We know the horrible truth of that all too well now. But it’s just a little late. As always, we are learning the hard way what we never thought to wonder about up until things suddenly blew up.
In the case of the oil spill, perhaps the most disturbing revelation is that neither the company nor any of the regulatory bodies has any idea of how to cap the ruptured well.
Think about that. BP Global has been spending $1 million a day for the last nine years to drill for what it hopes will be three billion barrels of oil deep in the sea, but it doesn’t have a workable contingency plan for capping the hole it has made in the ocean floor. It’s working in water more than a kilometre and a half deep to drill a well that will reach a further four kilometres into the seabed, but it had no tested strategy for turning that massive gusher off in the event of equipment failure.
BP spokesmen are now saying it will probably be August before it gets the spill under control.
In the meantime, the oil pours into the gulf, at a rate of 5,000 barrels a day. An estimated 80 to 170 million litres of oil have poured into the gulf to date, dwarfing the 42 million litres spilled in the Valdez accident. By August, the gulf will be awash in 10 times the amount of oil spilled by the Valdez, and that’s presuming that BP is even successful in stopping it then.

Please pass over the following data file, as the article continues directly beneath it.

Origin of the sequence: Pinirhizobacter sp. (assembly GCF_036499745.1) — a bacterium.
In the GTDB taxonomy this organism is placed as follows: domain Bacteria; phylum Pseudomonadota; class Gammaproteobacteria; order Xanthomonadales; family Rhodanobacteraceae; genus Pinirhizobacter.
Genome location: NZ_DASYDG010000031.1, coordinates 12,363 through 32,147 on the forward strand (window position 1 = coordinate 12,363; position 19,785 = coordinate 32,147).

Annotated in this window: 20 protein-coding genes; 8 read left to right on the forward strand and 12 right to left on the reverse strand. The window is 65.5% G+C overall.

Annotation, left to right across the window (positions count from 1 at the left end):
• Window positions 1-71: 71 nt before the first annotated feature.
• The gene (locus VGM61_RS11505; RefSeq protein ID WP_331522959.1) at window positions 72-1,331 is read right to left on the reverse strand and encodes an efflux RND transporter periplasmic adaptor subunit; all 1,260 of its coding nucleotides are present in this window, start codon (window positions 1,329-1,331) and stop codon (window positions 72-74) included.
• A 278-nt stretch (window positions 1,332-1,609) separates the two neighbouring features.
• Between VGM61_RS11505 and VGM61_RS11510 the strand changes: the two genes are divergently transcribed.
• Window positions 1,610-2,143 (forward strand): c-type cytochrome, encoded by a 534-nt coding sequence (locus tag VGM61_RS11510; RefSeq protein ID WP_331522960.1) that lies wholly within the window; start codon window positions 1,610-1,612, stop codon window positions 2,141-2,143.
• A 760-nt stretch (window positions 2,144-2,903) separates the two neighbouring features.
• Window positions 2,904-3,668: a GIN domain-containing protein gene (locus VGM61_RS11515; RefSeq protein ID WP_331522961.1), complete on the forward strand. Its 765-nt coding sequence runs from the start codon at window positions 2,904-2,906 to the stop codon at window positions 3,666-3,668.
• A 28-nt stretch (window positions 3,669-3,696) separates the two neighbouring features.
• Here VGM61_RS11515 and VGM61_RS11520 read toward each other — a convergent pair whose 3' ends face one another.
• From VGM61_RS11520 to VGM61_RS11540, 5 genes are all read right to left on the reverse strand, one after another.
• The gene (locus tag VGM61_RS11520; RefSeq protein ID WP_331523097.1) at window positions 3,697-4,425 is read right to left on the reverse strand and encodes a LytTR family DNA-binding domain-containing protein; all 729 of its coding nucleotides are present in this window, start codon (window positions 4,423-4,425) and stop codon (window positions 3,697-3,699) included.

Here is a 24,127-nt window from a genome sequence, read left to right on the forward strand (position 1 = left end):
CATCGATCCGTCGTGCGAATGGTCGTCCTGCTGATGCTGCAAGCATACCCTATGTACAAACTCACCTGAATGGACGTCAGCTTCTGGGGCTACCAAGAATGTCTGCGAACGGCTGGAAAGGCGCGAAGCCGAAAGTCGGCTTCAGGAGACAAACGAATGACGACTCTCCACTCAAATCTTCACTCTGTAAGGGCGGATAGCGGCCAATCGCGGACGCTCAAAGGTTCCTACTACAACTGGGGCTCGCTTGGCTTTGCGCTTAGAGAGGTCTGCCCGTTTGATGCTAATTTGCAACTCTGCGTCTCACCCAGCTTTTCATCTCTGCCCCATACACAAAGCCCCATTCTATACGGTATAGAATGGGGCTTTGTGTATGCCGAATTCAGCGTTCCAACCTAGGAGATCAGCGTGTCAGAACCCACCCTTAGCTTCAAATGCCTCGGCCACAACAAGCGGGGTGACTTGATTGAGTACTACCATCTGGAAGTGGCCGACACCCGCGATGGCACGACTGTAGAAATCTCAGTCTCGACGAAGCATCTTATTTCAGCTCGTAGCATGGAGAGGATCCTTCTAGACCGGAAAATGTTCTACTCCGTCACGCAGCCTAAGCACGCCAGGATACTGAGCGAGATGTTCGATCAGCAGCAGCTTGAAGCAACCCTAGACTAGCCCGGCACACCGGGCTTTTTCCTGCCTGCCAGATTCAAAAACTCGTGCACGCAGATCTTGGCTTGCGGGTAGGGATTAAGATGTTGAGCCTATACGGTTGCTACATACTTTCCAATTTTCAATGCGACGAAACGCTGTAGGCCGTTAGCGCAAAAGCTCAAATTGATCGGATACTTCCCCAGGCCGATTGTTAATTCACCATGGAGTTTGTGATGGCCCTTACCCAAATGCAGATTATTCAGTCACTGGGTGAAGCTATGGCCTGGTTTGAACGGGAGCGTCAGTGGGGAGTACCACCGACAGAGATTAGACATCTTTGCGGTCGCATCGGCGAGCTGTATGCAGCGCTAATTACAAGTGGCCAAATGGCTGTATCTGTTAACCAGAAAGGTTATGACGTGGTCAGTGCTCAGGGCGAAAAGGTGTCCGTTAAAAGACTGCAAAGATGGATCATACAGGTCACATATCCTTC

How could this have happened? Point the finger in a dozen different directions. Like the sub-prime mortgage crisis that has ended up devastating the world economy, there are many reasons why.
The U.S. pundits and bloggers paint a picture of a compromised federal government, and an industry used to getting its own way. The inspection process was obviously flawed as well, seeing as the Deepwater Horizon passed every one of its monthly safety inspections this year right up until it blew up in April.
What’s scary about both the mortgage crisis and the oil spill is that they were years in the making, yet no one behind all the fateful policy decisions and bad choices foresaw the disaster being wrought.
Until hundreds of thousands of Americans started losing their homes in the sub-prime mortgage crisis, we all thought somebody was tending to things like that. Until it exploded, the oil rig Deepwater Horizon barely got a mention in the U.S. press, and the world slept well at night in the naive belief that somebody would know what to do were the worst to happen.
We know better now. But what’s to be done about it?
One thing seems obvious: No more presuming that anyone has your back. If you want your children and grandchildren to enjoy a lifetime on this Earth that’s at least as good as the one you’re having, let go of the comforting fallacy that government is tending to all the big stuff.
A rich country. Thousands of brilliant minds. A thick stack of long-standing environmental regulations. And none of it can stop the oil pouring into the Gulf of Mexico.
That’s a lesson we can’t let ourselves forget.

Link to the live feed from one of the remote operating vehicles near the wellhead.